And thru it all the equanamity of A. Aylma. The oil in the gear box of this home.
Other students submitted reports. Reports and assignments that they got done on manual typewriters by the guys at Bandra Station. Mine stood out. Beacuse they'd be done by Cheryl. On her electronic typewriter. In fonts that changed. In justified columns. I never had to worry about content. Not when the packaging was the best.
This open hearted generosity. Of spirit. Of time. It was'nt confined to this home. You could visit Cordie. [ Another daughter, with Cordie being short for Cordelia ] who had married and moved. To Madh Island. And the same open door policy. A branch office of the Bandra HQ.
The house came down for a building to come up. The family moved. U. Carlisle made the big move upwards. The kids all got married. They’ve moved into homes of their own.
The door is closed. That’s what they do in buildings. The landscape is different. The people who walk the streets are different. But A. Aylma is the same. And if you drop by the Curry house you’ll know. Overflowing with Carlisle Curry’s grandchildren. With laughter , with warmth and with love.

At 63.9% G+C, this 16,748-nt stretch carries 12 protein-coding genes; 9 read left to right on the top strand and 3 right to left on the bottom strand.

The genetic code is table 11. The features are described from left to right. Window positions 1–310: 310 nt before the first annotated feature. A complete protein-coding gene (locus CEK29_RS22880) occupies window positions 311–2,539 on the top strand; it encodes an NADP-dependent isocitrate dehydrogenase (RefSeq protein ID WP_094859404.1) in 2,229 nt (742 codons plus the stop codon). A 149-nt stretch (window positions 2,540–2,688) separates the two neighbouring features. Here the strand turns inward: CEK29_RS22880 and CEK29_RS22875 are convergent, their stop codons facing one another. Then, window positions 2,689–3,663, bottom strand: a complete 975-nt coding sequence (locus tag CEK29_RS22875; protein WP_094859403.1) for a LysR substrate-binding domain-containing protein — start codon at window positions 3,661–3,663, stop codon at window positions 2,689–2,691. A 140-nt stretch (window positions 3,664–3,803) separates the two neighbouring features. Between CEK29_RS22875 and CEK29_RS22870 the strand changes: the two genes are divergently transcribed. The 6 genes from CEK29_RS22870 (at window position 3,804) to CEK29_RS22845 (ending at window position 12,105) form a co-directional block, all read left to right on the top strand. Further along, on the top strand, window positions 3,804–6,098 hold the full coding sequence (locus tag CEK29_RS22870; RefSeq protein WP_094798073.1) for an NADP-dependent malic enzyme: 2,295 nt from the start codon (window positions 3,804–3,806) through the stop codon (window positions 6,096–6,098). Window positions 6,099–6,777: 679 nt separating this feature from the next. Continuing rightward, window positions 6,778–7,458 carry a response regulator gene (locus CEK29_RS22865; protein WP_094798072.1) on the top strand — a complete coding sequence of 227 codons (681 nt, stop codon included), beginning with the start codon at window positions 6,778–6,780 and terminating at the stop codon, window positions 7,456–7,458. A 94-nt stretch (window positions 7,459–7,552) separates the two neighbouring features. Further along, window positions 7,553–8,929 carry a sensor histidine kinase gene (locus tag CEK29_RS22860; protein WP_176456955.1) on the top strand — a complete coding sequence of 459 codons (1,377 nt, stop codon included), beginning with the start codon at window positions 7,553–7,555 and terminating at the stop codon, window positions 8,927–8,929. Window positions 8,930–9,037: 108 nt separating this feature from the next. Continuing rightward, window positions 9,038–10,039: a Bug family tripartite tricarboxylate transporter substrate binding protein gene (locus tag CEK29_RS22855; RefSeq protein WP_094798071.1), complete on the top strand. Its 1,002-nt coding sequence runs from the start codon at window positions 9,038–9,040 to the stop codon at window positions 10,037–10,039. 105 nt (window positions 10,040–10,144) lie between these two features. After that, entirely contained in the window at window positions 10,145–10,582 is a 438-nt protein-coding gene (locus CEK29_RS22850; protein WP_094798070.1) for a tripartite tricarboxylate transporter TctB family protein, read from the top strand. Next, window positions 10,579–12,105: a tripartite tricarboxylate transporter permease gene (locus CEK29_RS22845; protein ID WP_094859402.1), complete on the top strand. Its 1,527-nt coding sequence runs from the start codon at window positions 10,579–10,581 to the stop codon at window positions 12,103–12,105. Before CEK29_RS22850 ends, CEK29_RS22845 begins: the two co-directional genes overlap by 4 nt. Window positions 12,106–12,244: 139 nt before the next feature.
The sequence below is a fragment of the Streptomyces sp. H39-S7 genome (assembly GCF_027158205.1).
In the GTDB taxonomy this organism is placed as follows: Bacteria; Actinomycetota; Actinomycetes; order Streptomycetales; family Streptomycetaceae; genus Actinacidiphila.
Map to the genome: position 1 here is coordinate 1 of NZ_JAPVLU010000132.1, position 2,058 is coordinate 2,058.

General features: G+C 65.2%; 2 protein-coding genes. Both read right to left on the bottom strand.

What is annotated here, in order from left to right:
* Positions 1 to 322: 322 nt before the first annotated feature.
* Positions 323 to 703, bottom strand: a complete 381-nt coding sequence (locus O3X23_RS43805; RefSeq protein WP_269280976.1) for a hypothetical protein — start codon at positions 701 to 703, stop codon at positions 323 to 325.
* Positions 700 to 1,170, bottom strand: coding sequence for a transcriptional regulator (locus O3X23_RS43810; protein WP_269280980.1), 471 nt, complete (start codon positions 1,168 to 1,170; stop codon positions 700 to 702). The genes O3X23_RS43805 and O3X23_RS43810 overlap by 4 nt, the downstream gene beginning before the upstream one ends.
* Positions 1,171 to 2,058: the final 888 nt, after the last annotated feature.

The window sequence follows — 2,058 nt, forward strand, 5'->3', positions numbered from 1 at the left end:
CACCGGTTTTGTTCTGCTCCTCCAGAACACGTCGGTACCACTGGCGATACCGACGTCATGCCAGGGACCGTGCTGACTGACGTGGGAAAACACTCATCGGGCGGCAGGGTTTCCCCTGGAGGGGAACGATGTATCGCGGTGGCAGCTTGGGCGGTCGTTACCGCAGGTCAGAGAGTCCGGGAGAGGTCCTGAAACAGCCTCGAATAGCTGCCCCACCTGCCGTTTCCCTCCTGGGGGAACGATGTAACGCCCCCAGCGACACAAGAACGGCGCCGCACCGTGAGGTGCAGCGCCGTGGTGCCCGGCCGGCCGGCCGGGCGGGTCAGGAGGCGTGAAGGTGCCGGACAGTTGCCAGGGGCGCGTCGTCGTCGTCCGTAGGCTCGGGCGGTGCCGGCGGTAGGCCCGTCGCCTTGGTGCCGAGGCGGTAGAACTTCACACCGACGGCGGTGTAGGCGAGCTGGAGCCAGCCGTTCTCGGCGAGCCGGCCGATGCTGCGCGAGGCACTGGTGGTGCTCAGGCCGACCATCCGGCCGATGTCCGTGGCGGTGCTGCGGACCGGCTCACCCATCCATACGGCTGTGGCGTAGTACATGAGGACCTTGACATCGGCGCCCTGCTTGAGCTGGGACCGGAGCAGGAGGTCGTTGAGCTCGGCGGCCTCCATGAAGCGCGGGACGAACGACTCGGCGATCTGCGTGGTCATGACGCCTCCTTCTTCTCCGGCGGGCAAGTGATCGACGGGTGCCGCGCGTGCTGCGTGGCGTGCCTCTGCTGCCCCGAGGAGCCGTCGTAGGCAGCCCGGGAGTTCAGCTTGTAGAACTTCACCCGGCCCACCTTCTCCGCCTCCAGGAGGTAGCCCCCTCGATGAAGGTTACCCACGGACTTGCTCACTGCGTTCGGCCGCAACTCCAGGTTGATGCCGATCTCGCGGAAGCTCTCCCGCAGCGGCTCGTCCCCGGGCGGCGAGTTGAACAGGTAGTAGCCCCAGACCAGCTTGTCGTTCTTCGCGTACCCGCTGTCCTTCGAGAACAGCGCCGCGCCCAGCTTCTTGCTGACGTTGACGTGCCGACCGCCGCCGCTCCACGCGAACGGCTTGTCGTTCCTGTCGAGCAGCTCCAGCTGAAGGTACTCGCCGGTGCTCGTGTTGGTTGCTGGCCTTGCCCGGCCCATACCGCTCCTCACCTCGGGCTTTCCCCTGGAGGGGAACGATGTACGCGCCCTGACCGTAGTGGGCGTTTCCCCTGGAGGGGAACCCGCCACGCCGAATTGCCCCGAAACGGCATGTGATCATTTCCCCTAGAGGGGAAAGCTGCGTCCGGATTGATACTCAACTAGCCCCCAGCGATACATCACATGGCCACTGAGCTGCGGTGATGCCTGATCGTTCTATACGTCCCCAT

Jun 24, 2008

The Bugoo Bugoo Man

Bugoo bugoo bugoo. Followed by the sound of a cracking whip. Enough to get any five year old to finish his porridge for the next week. Other wise he was told, the Bugoo Bugoo man would take him away. And when you saw the Bugoo Bugoo man he was even scarier than he sounded. Bare chested, long haired, barefooted and painted. Painted with startling streaks of white and vermillion. Cracking his whip in the air. Snaking it back so that it cracked a millimitre over his shoulder. While the woman accompanying him drew out the terrifying bugoo bugoo noise from a drum. Sliding a stick over the taut drum skin. A miniature bugoo bugoo man accompanied him. Sometimes. His correct nomenclature would be bugoo bugoo boy. Also painted and bare-chested. A mini whip in hand. His job was to gather the money. That people gave them. For this sideshow in the break between BEST buses and auto rickshaws.